PLEASE SCRUB STALLONE FROM YOUR MEMORY
Does anybody else feel like 2012 is looking a lot like the ’80s sci-fi version of “the future?”
We’re chatting through computer screens, wearing increasingly dumb hats, and using the media to convince public sector workers that they shouldn’t be allowed to go on strike. On top of that, the domestic police force is fully militarized, and we always feel one-season-of-low-ratings away from making toddlers in tiaras fight to the death on Pay-Per-View.
So it’s only fitting that at a time of high stakes and higher consequences, we’re seeing a rise in ’80s throwback action flicks, and I couldn’t be happier. I’m thrilled at the runaway success of The Expendables, the impending remake of Red Dawn, and the soon-to-be critically acclaimed Dredd 3D.
They’re violent, they’re gratuitous, they’re fun, and—best of all—they understand their place in the world: depictions of what happens when you bring trains of thought to their logical extreme.
More on that in a bit. Before we go any further, please scrub all remnants of the mid-‘90s Stallone’d adaptation of the classic 2000 AD comic, Judge Dredd, from your memory. Today’s Dredd isn’t a remake, it’s not a sequel, it’s not even a reboot. Judge Dredd was a failed volley that hit the net, and Dredd is that game-winning do-over. Or something. I don’t play tennis. And I doubt Judge Dredd does either, unless it’s with a perp’s eyeballs.
Dredd takes place in the non-specific future in a mega-city stretching from Boston to D.C., a real cesspool of urban decay. Poverty levels are high, gang affiliations are higher, and severity of law enforcement is highest. Police have been replaced by Judges, who are authorized to carry out on-the-spot sentencing (all of which are either iso-cube or death).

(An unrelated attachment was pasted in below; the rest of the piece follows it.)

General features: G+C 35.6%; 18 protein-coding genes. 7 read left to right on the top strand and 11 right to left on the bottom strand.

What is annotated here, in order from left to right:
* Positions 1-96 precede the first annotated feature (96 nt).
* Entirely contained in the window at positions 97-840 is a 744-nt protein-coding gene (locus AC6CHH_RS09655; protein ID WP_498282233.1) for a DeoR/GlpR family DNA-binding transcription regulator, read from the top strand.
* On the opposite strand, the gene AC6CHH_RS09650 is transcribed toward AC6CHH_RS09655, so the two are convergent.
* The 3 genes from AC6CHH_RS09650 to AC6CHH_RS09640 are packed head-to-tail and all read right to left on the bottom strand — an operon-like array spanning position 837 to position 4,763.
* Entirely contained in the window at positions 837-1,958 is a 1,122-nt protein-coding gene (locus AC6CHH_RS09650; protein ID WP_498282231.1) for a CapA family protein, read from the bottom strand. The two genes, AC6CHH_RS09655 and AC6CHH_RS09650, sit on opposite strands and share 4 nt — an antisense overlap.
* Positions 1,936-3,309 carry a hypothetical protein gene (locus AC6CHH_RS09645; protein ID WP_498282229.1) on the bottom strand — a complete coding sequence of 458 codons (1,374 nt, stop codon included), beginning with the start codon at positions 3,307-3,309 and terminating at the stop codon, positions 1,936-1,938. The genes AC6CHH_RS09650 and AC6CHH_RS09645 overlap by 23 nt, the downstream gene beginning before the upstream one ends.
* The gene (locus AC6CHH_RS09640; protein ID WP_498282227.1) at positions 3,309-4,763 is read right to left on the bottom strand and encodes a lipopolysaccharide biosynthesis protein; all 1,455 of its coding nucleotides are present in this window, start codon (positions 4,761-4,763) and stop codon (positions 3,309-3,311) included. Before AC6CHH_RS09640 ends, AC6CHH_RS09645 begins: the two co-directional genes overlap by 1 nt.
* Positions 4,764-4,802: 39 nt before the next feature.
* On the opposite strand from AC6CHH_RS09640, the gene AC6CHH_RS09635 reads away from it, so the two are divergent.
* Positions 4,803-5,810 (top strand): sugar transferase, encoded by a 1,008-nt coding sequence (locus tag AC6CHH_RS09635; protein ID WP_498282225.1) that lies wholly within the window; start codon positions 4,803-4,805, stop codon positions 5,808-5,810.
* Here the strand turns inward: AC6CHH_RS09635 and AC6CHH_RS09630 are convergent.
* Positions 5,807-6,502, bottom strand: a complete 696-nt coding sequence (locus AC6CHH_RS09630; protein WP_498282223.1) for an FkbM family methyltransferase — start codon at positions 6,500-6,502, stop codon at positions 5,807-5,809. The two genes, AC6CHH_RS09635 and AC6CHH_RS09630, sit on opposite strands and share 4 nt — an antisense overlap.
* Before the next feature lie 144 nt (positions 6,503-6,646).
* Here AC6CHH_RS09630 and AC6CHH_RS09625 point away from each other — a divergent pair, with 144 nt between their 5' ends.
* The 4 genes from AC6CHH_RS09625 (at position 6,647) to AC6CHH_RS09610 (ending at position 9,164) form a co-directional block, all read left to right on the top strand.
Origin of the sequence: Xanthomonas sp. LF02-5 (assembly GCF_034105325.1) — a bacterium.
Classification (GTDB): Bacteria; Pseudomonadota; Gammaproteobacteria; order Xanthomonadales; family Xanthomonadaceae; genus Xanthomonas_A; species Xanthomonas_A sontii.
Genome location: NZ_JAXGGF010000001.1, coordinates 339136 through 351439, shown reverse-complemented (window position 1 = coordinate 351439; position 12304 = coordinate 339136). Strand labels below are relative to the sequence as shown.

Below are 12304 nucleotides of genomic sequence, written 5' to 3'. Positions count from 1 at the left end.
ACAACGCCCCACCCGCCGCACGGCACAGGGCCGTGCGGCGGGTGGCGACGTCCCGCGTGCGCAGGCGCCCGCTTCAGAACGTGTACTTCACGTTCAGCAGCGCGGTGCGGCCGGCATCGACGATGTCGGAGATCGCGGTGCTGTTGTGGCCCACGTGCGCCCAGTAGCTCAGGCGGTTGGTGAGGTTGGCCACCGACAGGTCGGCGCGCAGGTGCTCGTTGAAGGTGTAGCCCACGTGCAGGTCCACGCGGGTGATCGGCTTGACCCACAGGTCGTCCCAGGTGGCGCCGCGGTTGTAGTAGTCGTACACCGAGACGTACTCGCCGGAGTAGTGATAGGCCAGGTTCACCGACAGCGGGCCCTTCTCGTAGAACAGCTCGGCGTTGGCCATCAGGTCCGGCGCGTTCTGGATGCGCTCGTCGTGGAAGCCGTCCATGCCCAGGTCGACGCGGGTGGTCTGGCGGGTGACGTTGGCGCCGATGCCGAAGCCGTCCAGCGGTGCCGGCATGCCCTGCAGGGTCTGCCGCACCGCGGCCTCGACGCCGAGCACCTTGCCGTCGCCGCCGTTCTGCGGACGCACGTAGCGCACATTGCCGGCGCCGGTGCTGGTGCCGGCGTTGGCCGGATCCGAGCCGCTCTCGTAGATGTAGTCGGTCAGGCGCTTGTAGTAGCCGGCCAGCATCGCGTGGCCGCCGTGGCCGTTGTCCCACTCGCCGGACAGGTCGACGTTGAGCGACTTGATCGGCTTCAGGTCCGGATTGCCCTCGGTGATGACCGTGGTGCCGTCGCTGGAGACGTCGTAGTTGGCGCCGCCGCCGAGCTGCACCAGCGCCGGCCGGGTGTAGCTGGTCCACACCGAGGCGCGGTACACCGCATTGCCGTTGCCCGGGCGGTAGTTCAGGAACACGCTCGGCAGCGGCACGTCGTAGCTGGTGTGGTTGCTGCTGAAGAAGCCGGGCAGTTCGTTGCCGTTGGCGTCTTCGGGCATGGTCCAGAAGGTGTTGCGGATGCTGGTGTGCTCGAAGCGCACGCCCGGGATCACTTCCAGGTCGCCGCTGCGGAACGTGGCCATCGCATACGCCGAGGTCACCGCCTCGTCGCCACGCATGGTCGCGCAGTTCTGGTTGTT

The fascistic overtones of such a system are not lost on this film, nor are the gray areas. The gangs aren’t right, but they’re a natural byproduct of the system, and most people involved don’t have a choice. The Judges go after the “bad” guys, but they sure aren’t helping. Nobody is on the right side or trying to make the world better, everyone just keeps upping the ante. Judge Dredd is the good guy by default, but even that gets called into question.
Describing the film, the first word that leaps to mind is “violent,” but that really doesn’t do it justice. No doubt, the movie is filled with slow-motion bullets ripping through heads, skinned bodies falling 200 stories, crowds of people shot indiscriminately.
But my God, is it strangely beautiful.
There is some truly bizarre, 1920s, pre-fascist, futurist logic applied to how to make a person’s brutal death into something pretty. And it makes sense: In a world this cold and disconnected from humanity, the only place to find any meaning or beauty would have to be in drugs and violence.
So people take a drug called “Slo-Mo” and kill/get killed. It’s a very clever cover story for what would have otherwise been a cheap, 3-D-exploiting effect. A typically unwatchable, brutal set-piece then becomes a work of art.
Dredd fulfills the promise of the original comic with the bravado of the great 1980s action flicks by working on all levels; action, adventure, satire, guilty pleasure, secret masterpiece. Those levels are there if you care. If you don’t–
HOLY SHIT, did you see that guys FACE come apart?!
RATED | R
OPENS | 9.21.12